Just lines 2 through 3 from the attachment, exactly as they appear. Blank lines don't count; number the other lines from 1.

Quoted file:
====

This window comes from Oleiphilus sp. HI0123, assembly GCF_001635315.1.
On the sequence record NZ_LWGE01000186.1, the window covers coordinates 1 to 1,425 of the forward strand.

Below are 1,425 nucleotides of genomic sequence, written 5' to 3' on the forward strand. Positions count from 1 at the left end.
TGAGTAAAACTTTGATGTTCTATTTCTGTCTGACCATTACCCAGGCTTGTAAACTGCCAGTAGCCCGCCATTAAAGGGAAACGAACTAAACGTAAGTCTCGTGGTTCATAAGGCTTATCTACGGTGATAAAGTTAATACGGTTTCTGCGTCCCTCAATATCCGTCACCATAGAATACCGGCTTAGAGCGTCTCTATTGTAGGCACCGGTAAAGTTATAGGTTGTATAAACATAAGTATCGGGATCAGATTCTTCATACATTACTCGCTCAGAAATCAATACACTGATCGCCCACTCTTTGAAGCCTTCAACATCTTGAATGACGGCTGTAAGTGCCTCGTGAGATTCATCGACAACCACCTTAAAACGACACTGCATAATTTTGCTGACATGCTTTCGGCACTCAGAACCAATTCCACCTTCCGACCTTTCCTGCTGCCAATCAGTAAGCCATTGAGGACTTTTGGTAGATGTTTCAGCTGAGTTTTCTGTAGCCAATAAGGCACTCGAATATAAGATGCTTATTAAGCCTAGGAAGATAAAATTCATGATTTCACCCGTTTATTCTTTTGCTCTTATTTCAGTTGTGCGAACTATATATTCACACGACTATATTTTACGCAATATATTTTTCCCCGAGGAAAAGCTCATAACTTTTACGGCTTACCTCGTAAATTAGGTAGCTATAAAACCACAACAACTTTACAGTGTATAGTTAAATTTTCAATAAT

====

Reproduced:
On the sequence record NZ_LWGE01000186.1, the window covers coordinates 1 to 1,425 of the forward strand.

Below are 1,425 nucleotides of genomic sequence, written 5' to 3' on the forward strand. Positions count from 1 at the left end.